by Ashley A. Smith
California lawmakers are going after for-profit institutions with a slate of bills meant to tighten regulations, some of which also are aimed at nonprofit universities with big online programs.
Lawmakers in the state say the bills are a response to the rollback of for-profit oversight led by Betsy DeVos, U.S. secretary of education. And policy makers in California aren’t alone in pushing back at the state level: bills introduced recently in Maine, Maryland, New York, Oregon and Washington also seek to regulate for-profit colleges.
Some of the proposals, which Robert Shireman and the Century Foundation helped craft, appear to go after specific institutions. Shireman, a former deputy undersecretary of education in the Obama administration and a senior fellow at the foundation, said states watched as DeVos dropped Obama-era student aid regulations that largely targeted the for-profit sector. And he said some state lawmakers subsequently approached him and other groups for guidance.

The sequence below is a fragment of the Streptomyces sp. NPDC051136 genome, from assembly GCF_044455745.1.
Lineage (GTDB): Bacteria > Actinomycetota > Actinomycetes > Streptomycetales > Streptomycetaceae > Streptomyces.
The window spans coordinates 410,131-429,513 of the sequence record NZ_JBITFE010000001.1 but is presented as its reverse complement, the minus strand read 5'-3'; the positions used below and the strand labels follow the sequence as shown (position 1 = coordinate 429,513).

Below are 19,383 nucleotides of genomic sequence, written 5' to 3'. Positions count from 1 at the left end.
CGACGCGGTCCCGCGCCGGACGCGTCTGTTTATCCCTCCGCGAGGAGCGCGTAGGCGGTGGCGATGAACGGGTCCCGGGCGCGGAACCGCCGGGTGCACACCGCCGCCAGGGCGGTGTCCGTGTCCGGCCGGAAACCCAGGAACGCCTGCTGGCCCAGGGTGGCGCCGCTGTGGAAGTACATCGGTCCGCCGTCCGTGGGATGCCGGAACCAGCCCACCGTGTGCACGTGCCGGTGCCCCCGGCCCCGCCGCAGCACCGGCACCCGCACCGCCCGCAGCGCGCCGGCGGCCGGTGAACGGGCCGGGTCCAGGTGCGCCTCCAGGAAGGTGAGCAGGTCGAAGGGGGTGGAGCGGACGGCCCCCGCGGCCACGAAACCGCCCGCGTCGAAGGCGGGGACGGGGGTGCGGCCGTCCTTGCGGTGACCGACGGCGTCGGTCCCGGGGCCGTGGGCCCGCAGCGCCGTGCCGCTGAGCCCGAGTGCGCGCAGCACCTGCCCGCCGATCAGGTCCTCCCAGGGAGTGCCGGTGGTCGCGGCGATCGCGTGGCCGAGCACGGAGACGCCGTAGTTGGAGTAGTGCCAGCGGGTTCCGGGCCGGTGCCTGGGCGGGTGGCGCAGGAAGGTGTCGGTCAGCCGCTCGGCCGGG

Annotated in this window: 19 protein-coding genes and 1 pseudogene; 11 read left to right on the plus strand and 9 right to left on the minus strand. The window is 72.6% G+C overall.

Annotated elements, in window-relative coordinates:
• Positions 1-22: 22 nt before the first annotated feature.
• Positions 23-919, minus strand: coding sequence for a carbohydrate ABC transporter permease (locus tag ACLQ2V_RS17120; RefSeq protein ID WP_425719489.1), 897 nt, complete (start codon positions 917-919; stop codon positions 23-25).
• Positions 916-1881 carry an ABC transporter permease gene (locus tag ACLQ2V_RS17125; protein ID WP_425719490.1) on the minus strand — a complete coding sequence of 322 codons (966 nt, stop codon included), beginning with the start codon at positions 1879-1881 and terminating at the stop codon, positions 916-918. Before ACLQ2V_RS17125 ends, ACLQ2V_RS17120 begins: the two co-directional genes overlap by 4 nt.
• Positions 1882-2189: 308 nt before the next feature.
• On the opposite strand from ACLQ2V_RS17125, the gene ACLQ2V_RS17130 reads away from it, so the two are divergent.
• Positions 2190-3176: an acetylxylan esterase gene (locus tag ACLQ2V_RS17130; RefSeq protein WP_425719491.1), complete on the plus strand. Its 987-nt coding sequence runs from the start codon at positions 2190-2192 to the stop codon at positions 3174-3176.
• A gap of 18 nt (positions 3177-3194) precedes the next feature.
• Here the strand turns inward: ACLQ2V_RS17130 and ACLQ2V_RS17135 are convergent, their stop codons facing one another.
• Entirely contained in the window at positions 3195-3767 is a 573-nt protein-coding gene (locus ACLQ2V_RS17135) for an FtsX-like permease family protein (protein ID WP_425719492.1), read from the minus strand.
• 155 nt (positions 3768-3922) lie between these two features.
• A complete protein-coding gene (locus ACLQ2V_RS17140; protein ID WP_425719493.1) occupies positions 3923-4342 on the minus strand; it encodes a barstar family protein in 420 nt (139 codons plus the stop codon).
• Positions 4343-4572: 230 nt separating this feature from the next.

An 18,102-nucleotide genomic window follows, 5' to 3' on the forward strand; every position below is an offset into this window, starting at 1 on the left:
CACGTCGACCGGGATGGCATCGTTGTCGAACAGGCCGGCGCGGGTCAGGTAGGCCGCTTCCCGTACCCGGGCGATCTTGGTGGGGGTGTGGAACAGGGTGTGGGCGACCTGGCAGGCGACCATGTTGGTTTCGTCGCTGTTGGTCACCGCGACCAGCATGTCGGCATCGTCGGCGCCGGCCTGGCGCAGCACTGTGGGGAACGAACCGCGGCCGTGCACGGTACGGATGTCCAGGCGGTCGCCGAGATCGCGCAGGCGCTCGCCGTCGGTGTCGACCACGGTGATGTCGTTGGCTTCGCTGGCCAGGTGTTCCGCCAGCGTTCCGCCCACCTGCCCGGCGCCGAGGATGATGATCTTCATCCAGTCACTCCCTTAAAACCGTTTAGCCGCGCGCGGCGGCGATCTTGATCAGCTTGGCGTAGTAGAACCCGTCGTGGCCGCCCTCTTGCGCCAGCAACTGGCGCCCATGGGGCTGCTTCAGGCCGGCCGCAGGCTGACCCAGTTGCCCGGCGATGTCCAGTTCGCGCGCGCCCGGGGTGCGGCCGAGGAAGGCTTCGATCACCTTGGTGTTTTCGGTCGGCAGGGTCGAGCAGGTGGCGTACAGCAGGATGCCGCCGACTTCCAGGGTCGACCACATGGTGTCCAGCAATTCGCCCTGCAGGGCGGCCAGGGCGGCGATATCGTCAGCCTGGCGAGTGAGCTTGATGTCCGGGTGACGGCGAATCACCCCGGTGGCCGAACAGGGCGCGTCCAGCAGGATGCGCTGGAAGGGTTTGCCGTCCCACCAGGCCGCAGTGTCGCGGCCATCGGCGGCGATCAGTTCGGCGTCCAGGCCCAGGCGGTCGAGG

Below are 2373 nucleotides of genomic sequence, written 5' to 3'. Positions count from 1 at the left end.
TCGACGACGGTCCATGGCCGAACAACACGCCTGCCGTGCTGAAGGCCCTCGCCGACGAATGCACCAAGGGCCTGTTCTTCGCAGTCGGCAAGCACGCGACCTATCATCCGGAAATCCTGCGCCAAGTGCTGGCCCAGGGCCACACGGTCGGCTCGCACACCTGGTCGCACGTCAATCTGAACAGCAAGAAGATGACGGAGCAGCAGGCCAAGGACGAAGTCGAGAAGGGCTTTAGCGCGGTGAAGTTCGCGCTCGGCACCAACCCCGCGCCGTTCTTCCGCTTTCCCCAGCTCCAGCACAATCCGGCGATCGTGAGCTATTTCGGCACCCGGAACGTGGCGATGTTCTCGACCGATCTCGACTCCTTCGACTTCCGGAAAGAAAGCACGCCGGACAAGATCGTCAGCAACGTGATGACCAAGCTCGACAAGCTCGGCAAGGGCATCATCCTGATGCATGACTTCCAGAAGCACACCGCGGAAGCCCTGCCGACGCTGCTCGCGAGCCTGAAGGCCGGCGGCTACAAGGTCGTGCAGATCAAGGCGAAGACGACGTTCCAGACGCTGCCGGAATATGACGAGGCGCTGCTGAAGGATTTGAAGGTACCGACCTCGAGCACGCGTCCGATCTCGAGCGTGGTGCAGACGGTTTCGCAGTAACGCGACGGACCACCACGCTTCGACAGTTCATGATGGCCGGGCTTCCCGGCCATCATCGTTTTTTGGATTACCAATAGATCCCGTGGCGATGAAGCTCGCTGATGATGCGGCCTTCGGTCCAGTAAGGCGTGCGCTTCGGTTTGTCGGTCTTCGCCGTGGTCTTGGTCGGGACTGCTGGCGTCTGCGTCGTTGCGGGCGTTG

“It has become much clearer that the federal government is not interested in actually policing the federal loan program and has actually reversed a lot of the guardrails that were set up by the Obama administration,” said Shireman. “Much of the legislation we’re seeing is a combination of addressing some of the problems we’re seeing right now, but also preventing future Corinthians, future Ashfords, future Argosys.”